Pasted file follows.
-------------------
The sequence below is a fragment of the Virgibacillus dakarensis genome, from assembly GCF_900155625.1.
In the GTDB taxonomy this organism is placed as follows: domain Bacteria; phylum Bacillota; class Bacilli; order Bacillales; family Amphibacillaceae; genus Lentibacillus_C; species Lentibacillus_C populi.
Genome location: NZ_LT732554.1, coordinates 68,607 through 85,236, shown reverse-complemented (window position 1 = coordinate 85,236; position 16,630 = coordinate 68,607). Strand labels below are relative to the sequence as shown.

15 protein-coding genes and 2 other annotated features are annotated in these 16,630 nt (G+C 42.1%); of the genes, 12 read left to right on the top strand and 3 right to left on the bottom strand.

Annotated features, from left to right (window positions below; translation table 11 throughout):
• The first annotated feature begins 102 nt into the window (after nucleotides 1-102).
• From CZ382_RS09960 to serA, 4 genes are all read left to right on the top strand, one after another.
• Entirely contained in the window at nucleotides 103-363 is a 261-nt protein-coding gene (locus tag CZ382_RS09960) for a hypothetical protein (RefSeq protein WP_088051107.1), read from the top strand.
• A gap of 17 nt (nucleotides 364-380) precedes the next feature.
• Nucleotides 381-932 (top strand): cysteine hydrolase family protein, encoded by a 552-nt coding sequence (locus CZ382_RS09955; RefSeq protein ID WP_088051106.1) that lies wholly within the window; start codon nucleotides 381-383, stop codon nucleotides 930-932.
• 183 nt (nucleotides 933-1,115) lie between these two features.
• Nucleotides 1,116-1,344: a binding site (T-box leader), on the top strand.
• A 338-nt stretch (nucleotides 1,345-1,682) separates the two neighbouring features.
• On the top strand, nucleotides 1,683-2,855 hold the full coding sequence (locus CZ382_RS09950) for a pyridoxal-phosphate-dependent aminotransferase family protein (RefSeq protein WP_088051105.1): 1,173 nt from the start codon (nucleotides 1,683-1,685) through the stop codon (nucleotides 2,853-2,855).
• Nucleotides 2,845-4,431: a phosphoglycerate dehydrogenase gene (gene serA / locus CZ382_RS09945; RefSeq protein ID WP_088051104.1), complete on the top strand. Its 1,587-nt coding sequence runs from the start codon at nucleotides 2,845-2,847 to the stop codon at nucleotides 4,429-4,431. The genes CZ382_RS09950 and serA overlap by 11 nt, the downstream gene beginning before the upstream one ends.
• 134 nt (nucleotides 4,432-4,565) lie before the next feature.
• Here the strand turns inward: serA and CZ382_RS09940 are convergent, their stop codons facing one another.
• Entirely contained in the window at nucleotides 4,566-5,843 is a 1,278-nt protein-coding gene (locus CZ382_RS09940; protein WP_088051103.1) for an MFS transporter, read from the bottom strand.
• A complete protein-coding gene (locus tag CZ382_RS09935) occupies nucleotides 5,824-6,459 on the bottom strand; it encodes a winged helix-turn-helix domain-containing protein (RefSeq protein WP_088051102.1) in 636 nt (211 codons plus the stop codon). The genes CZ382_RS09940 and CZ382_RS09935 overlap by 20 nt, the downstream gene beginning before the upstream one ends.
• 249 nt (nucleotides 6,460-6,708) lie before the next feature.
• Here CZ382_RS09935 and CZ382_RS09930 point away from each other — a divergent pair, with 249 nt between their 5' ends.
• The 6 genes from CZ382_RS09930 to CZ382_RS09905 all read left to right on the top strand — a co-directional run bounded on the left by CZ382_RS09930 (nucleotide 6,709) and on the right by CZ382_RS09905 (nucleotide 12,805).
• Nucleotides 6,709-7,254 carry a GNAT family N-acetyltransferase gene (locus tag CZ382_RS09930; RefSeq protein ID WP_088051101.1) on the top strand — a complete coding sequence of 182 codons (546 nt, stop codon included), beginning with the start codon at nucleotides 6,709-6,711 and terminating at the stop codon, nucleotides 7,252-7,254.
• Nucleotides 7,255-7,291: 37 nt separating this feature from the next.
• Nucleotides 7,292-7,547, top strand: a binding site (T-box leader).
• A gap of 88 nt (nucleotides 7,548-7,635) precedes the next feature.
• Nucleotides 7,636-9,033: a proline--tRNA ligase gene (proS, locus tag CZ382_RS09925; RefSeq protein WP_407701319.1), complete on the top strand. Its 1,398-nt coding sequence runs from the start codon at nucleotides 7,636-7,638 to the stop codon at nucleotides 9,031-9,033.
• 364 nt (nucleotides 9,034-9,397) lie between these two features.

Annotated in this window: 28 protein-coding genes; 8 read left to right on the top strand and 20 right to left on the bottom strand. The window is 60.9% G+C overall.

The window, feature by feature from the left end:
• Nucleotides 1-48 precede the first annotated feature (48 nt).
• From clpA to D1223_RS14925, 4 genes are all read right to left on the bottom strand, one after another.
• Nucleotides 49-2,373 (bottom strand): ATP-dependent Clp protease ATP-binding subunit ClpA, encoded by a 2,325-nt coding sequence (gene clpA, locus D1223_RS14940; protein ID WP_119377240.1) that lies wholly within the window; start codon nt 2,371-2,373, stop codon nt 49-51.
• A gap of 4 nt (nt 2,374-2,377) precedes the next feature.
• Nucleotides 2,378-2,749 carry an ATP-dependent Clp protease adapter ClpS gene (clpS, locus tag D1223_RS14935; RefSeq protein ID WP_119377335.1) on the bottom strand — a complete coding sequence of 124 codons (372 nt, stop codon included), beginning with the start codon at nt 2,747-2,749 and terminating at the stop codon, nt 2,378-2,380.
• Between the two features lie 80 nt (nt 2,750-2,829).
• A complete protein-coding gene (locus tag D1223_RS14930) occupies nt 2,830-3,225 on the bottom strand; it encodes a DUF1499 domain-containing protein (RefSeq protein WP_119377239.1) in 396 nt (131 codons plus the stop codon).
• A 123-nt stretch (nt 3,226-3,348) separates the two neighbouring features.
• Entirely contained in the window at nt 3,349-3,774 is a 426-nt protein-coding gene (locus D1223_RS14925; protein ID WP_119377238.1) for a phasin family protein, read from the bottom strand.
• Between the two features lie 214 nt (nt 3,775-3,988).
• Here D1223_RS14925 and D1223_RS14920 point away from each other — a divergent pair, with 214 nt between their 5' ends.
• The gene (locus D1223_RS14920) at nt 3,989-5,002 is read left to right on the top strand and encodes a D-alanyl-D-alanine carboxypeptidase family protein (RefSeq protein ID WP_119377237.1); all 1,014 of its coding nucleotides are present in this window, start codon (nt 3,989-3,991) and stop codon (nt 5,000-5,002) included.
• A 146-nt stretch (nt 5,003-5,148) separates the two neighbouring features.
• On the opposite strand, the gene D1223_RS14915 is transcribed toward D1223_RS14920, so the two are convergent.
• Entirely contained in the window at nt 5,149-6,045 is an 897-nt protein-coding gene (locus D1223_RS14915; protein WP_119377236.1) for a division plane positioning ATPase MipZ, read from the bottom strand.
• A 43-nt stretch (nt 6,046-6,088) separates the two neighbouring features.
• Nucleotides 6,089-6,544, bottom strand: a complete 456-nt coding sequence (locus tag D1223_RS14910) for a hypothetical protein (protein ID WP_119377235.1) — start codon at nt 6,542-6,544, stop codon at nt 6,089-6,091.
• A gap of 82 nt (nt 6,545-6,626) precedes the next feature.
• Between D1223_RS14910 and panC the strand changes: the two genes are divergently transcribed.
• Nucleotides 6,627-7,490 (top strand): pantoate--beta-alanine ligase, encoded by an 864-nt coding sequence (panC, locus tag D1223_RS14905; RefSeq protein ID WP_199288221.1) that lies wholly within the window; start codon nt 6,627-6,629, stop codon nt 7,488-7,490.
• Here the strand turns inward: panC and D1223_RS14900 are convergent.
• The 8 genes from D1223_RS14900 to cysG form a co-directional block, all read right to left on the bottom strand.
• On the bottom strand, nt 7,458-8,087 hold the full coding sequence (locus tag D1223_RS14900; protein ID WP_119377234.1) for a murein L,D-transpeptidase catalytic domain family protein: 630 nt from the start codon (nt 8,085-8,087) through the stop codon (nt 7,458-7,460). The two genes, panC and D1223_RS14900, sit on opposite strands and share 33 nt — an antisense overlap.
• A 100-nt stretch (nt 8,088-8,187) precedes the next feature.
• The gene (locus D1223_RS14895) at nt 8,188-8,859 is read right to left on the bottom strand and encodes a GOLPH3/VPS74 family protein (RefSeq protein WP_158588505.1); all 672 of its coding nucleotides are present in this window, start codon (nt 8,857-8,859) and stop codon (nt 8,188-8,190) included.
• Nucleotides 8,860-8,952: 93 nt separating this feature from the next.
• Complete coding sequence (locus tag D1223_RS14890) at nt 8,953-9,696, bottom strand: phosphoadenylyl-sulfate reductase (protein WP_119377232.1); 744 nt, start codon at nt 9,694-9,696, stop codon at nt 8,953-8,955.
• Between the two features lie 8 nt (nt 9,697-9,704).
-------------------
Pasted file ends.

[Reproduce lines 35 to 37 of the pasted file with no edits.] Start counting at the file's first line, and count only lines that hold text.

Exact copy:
• Nucleotides 2,378-2,749 carry an ATP-dependent Clp protease adapter ClpS gene (clpS, locus tag D1223_RS14935; RefSeq protein ID WP_119377335.1) on the bottom strand — a complete coding sequence of 124 codons (372 nt, stop codon included), beginning with the start codon at nt 2,747-2,749 and terminating at the stop codon, nt 2,378-2,380.
• Between the two features lie 80 nt (nt 2,750-2,829).
• A complete protein-coding gene (locus tag D1223_RS14930) occupies nt 2,830-3,225 on the bottom strand; it encodes a DUF1499 domain-containing protein (RefSeq protein WP_119377239.1) in 396 nt (131 codons plus the stop codon).